Wednesday, April 18, 2007

Something Serious for Once

So, another week, another entry. I must say, I give Jim credit for doing this everyday because it isn’t easy. I do it once a week and that’s more than enough…

ANYWAY, it's been a weird week. With all the events, it's made me more introspective. For those that don't know, I live in south western Virginia and unless you live in a cave, things haven’t been the best here this week.

I'm really not even sure where to begin. As a general statement, and I think I speak for all readers of this blog, that our thoughts and prayers go out to the families that lost someone and to those who will forever be scarred by this incident.

Going forward, there is lots of healing to be done and now isn’t the time to point fingers. Were there mistakes made? Sure there were. Could things have been done differently? Probably. Did the people involved do the best they could? I believe that they did. It was an extraordinary situation and I think there were many people with the courage to do things that help others. Honestly, I hope we hear more of those stories and less video of a sad, tortured soul that felt he needed to kill to be heard.

Is the media helping right now with the massive coverage? I don't think so. Is that an indictment of our media system that sensationalizes everything? Maybe. Is it an indictment of a society that loves to look at the train wreck? Maybe that too. But I don't think this is the time to talk gun control or what if the situation. I think now is the time to help the survivors and support them as we can.

The only thing I do know, a parents absolute, worst nightmare... bar none.. is losing their child. I can't imagine losing mine. They are my world. I am sure Jim and Matthew and all parents who read this feel the same way. I think now is the time to take a second and make sure you tell those around you how much they mean to you.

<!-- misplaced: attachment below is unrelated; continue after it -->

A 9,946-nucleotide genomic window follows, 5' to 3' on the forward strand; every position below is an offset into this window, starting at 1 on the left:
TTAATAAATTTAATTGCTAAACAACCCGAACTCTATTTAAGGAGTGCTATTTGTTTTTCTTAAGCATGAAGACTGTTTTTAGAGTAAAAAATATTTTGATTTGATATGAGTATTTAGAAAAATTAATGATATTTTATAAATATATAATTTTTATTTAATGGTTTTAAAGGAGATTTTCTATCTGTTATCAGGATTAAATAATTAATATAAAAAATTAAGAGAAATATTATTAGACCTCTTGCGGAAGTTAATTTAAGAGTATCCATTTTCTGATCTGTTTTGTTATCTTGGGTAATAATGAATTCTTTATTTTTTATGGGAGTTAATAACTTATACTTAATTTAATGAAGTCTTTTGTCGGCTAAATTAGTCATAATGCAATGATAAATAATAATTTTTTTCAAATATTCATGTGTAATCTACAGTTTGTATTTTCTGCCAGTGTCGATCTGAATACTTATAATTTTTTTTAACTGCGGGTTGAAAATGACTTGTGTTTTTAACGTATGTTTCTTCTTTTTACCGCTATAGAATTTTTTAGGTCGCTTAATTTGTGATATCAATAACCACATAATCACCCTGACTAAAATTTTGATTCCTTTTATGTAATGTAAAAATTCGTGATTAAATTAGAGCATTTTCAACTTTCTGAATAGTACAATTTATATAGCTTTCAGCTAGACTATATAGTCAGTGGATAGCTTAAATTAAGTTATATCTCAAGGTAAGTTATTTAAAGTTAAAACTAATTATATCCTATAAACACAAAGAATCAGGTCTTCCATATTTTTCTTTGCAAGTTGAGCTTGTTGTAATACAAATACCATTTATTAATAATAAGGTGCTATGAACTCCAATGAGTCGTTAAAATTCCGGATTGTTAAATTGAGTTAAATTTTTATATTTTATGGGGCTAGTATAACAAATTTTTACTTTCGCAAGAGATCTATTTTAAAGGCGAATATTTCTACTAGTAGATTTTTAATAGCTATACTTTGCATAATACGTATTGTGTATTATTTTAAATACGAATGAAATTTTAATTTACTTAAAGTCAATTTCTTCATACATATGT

I am fortunate enough not to have lost anyone and for that, I am thankful. And, I made sure that I gave my kids an extra hug this week just in case something should ever happen.

If anyone from Va Tech reads this… our thoughts are with you now!


  1. I agree 100%. The coverage has been intrusive and I have also been bothered by people using this as an excuse to push an agenda even if I agree with waht they are saying - wrong time.

    My thoughts are with the people who lost loved ones and I believe nothing - nothing - is harder then losing a child.

  2. Excellent post Lee.

    Tomorrow is Hokie Hope: Maroon and Orange Effect day. Students, Alumni, Family and friends will be wearing the school colors or their Tech gear worldwide as a show of support. I've got my maroon University Bookstore T-shirt already laid out. I love the school's colors because they remind me of Autumn (and Maroon/Burgandy is my favorite color too).

    I think out of anger I was initially upset with the VT administration, but when I heard they had a suspect in custody off-campus for the first shooting, it made much more sense that they thought the way that they did. Barring someone with X-ray vision and super-speed, I think Cho would have just taken his rage out on a different group of students, if anything had been different in the university's response.

    I'm pretty sick of the media coverage myself. Especially, the stuff released today.

    I long to go down to Blacksburg and pay my respects in person. I feel like I need to be there. Pam and I both feel that way. We're trying to get in touch with our old Tech friends, so we can grieve together. Loganathan was my good friend, Dan's graduate school adviser. Does other people feel this way about their school? I'm sure it's not unique to VT -- it just is home to me down there. So many formative events happened down there, including falling in love with my beloved wife. We normally stop down there on our way to NC in October, but hopefully, we'll get down there before that this year.

    I know the President is not very popular and I don't agree with some of the things he does, but I thought his address at the convocation was heartfelt, sincere and perfect. He can be a great comforter in times of national crisis, like he did immediately after 9-11.

    I heard an inspiring story about one student whose family was thinking she'd want to come home right after the tragic events. Instead, following the convocation and the candlelight service, she said "I'm never going to leave!" (Which I took to mean she'd like to get a job at or near the school after she graduates).

    'Night everybody.